• For example, it is just an accident that in the Tang dynasty people found fat women beautiful.
  • People tend to be strongly constrained by what the majority has agreed about.
the artworld
The Artworld
  • Some philosophers think that the culture where art is developed the ‘art world’.
  • Normally the artworld consists of the art works, the artists, the art critics and the general public.
  • What is beautiful is a result of the dynamic interrelationship among these.
  • For example, a work is produced by someone and an influential art critic gives positive comments on it, and then the public agree with what the critics says. As a result, that piece of work is labelled as a work of art.
marcel duchamp
Marcel Duchamp
  • The most famous example is Duchamp's toilet, a real toilet in your house.
  • The fact that Duchamp put his toilet in a museum and signed it makes that ordinary toilet a work of art.
  • That means that the toilet is a work of art only in a particular context.
  • Duchamp's toilet loses its artistic aura once it is put in your house.
If the theory of artworld is true, there is nothing intrinsically special about a piece of art.
  • If Mozart's music is used as your mobile phone's ring tune, it immediately becomes a cheap piece of music.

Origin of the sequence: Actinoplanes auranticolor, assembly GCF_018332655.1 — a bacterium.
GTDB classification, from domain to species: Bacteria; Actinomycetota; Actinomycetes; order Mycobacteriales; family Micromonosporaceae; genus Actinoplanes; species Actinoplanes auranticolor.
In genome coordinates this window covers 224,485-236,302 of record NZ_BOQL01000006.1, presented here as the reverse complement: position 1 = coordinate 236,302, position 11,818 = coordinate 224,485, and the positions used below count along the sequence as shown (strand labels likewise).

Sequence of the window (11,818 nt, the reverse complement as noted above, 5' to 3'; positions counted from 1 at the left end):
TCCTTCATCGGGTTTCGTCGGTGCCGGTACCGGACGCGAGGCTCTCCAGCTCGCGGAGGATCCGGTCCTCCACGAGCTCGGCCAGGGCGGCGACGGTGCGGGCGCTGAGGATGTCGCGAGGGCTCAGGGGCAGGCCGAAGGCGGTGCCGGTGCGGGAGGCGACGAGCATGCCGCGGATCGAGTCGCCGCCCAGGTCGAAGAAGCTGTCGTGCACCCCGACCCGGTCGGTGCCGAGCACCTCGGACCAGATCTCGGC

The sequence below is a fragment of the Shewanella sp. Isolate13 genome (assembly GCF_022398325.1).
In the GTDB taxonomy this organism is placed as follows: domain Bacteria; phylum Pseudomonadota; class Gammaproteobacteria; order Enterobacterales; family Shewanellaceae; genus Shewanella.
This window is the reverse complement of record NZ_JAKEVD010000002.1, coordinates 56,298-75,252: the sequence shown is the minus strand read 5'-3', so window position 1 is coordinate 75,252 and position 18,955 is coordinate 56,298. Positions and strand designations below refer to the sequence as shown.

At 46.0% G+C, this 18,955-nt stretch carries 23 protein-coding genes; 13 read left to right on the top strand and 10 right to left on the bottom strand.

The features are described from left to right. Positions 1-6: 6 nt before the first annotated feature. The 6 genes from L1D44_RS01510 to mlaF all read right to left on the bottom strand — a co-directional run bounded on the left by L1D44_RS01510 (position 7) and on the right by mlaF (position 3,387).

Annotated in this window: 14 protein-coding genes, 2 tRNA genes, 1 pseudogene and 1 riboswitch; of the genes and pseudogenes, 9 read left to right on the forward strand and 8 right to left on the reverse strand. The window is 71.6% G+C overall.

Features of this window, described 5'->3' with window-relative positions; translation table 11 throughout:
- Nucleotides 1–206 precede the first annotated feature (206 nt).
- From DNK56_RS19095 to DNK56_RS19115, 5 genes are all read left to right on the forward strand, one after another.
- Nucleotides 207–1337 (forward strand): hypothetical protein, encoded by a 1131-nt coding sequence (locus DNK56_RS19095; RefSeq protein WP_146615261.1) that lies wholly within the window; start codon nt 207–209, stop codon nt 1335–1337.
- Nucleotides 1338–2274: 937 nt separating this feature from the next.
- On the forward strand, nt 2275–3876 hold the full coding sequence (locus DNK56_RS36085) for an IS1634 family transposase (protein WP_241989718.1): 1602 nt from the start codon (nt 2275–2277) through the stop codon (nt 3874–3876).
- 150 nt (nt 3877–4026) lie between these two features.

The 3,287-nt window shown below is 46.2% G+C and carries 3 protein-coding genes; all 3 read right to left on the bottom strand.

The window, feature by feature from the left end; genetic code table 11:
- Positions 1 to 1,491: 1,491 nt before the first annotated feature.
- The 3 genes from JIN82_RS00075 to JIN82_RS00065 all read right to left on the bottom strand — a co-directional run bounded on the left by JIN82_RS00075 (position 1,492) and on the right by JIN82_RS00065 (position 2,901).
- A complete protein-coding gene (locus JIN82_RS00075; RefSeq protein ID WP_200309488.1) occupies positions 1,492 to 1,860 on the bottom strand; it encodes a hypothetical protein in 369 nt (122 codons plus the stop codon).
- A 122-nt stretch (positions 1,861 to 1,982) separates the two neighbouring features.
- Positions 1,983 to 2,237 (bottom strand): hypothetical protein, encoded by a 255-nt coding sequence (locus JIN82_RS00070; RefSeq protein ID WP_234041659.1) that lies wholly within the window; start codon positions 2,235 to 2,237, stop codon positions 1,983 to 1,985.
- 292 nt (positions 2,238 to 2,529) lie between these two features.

• Mozart's music is to be appreciated in the music hall, or to be played by the best hi-fi instrument in the best acoustic environment.
thomas aquinas
Thomas Aquinas
  • The famous medieval philosopher St. Thomas Aquinas reverted Plato’s emphasis on the other-worldly.
  • For him, beauty is that which pleases when seen; it is also capable of calming our desires.
  • There are several important conditions of beauty: perfection (unimpairedness), proportion (harmony), and clarity.
  • So instead of the mysterious contact with the Platonic Form, we have the actual sensuous knowledge of the beautiful things in our own world.
After Aquinas, the philosophical study of beauty prospered in the eighteenth century. A German philosopher Alexander Baumgarten first used the word ‘aesthetics’ as the name of the field of the philosophical investigation of beauty.
  • From then on, the focus has been on the objective basis of the judgment of beauty and the human faculty of taste.
We have seen many samples of artistic paintings. Can you confidently judge for yourself which is beautiful and which is ugly?
  • Or, are you completely indifferent to them aesthetically?
  • What about art forms in other modalities such as music, films, dramas, novels, poetry, calligraphy, dances, etc?
  • Do you have the impression: those I find pleasant, I just find them pleasant; if not, I don’t want to (and can’t) try to feel or judge otherwise.
  • The first reading we have is written by an Oxford philosopher: Sir Peter Strawson.
  • This paper helps us to get clear about what aesthetic appraisal really is and is not.
  • If you cannot get this kind of thing clear, then you run a great risk in pursuing art subjects in the university.